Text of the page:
Changing Lives With Wheelchairs

Changing Lives With Wheelchairs

Humanitarians brings 300 new wheelchairs to Kenya. Changing lives with wheelchairs is what the Humanitarian arm of the Church of Jesus Christ of Latter-day Saints does well. A week-long training session beginning May 21, 2018 in Marung’a County with 24 local physical and occupational therapists being trained and WHO (World Health Organization) certified in wheel chair fitting at a conference room at Nokras Riverine Hotel just outside of Sagana.

News Release

Humanitarians brings 300 new wheelchairs to Kenya. Changing lives with wheelchairs is what the Humanitarian arm of the Church of Jesus Christ of Latter-day Saints does well. A week-long training session beginning May 21, 2018 in Marung’a County with 24 local physical and occupational therapists being trained and WHO (World Health Organization) certified in wheelchair fitting at a conference room at Nokras Riverine Hotel just outside of Sagana.

The Church provides tens of thousands of wheelchairs each year around the world. With the help of dedicated people, such as Mary Nyambura Karioki of Murang’a Community Services for Disabled, and Ruben Kangethe, Marung’a County Physical Therapist, who helps the Church coordinate the training sessions and assembling of the wheelchairs. Another resource for the Church’s wheelchair programs is Motivation Africa, an NGO based in UK.

Volunteer member therapists and technicians of the Church from the United States, work alongside the local clinicians as they train and instruct them to prescribe and fit recipients for a wheelchair. Local technicians are also trained to assemble the chairs.

The clinicians used their new skills to assess, prescribe, fit and guide recipients into the best wheelchair fit for them. The final test was to work with 15 recipients and evaluate them in three shifts over two days. Though there are 285 wheelchairs remaining in boxes, their availability will be prescribed through four hospitals in Kenya.

The chairs will go into storage at the Kenyatta National Hospital, an institution that partners with the Church, as does the AIC Cure Hospital in Kijabe, the Murang’a County Hospital, and the Maragwa Hospital. Those interested in receiving a wheelchair are to make an appointment at Kenyatta Hospital in Nairobi to be assessed at any of those four facilities mentioned above.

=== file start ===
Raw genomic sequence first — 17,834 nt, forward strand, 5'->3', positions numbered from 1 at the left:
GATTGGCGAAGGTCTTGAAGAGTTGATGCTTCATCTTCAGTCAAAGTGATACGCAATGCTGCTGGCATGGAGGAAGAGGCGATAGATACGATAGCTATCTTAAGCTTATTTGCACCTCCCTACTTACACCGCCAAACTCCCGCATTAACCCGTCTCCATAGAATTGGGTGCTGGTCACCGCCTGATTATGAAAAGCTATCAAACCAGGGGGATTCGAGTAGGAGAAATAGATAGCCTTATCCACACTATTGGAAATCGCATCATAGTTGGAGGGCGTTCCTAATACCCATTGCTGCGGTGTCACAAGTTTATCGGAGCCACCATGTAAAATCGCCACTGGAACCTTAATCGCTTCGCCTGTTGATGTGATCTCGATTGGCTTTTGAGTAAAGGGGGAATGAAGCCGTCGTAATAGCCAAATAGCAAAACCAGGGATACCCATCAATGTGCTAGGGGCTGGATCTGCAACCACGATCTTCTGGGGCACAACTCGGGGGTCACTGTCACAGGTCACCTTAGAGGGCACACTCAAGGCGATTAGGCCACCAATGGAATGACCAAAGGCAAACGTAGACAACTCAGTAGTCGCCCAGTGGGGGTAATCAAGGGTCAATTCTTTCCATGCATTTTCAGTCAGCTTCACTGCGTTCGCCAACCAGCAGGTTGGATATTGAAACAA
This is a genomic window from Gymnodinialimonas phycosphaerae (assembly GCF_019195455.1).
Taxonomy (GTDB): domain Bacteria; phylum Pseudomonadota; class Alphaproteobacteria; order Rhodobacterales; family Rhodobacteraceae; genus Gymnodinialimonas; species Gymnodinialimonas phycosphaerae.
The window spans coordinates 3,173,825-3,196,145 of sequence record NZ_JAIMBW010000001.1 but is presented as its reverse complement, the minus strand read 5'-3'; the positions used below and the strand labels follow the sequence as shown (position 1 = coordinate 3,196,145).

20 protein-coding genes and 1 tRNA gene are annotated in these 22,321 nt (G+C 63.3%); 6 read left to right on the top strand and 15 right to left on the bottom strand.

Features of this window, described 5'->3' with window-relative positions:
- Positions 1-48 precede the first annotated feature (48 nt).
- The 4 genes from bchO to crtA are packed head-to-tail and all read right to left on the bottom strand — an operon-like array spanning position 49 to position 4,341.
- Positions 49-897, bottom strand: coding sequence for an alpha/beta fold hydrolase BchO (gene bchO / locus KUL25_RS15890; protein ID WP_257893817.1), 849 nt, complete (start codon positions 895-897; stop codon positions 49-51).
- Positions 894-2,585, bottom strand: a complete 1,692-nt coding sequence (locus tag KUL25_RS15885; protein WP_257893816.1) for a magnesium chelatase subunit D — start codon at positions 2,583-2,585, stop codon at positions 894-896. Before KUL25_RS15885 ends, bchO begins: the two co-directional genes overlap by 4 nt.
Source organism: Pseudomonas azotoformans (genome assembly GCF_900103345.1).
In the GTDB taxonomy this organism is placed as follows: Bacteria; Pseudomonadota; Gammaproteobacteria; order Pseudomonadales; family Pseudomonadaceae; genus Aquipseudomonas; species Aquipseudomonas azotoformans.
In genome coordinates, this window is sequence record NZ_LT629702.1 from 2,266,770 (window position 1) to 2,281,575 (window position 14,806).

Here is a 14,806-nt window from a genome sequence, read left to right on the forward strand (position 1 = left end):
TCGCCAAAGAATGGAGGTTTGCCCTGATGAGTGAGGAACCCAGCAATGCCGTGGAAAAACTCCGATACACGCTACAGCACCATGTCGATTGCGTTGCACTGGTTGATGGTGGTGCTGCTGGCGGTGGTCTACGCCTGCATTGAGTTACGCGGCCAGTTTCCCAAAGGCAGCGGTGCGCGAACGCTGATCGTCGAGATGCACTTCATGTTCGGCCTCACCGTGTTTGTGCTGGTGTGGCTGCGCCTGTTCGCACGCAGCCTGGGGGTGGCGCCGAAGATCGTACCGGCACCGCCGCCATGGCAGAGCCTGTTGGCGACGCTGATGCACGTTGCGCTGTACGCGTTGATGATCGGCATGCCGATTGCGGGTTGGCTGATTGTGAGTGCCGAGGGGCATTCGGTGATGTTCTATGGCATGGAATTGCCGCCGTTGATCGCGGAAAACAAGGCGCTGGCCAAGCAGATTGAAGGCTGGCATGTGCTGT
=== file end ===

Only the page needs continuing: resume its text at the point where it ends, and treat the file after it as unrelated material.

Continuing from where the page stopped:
Many of the therapists admitted they had never been seated in a wheel chair and were asked to do so. Assessing, prescribing, fitting and monitoring recipient’s needs for the correct chair is the greatest concern. The Church has designed and manufactured several different models that can be adjusted to help improve the handicapped condition—one chair does not fit all.

When asked, is any chair better than none? Boyd Wagstaff, a volunteer trainer answered, “Absolutely not! The wrong wheelchair is dangerous--it might not allow the recipient to function correctly, causing more damage to his body.”

The wheelchairs provided by LDS Charities, are more adjustable as well as rugged. They are not a standard wheelchair and are suited for different body sizes, shapes and environmental terrains. Some are fitted with bike pedals in the front to help with faster movement.

“The remaining chairs are available to all people of any religion or ethnic group,” said Marcy Dow, who has participated with her husband, John Dow, in the wheelchair projects for more than nine years in many countries around the globe.

The Closing Ceremonies began at 3:00 pm on the last day of training. The purpose of the ceremony was to give WHO (World Health Organization) Certificates to those clinicians who participated and learned the skills to fit wheelchairs, also certificates to technicians who learned how to properly assemble and adjust the wheelchairs. Mary Karioki received a plaque for appreciation for her collaboration and efforts with the training program.

On May 28-29, 2018, the group of trainers from Salt Lake City will be at Sisters of Mercy Villa Maria in Nairobi for a two-day L.D.S. Product Familiarization Session explaining three new wheelchair styles. This will be an introduction for those who work with patients and do wheelchair assembling.

This training session was not only a benefit to the health facilities and those who were trained and certified, but the many recipients who now gain increased mobility with new wheelchairs. Their faces express “tunafurahia sana!”

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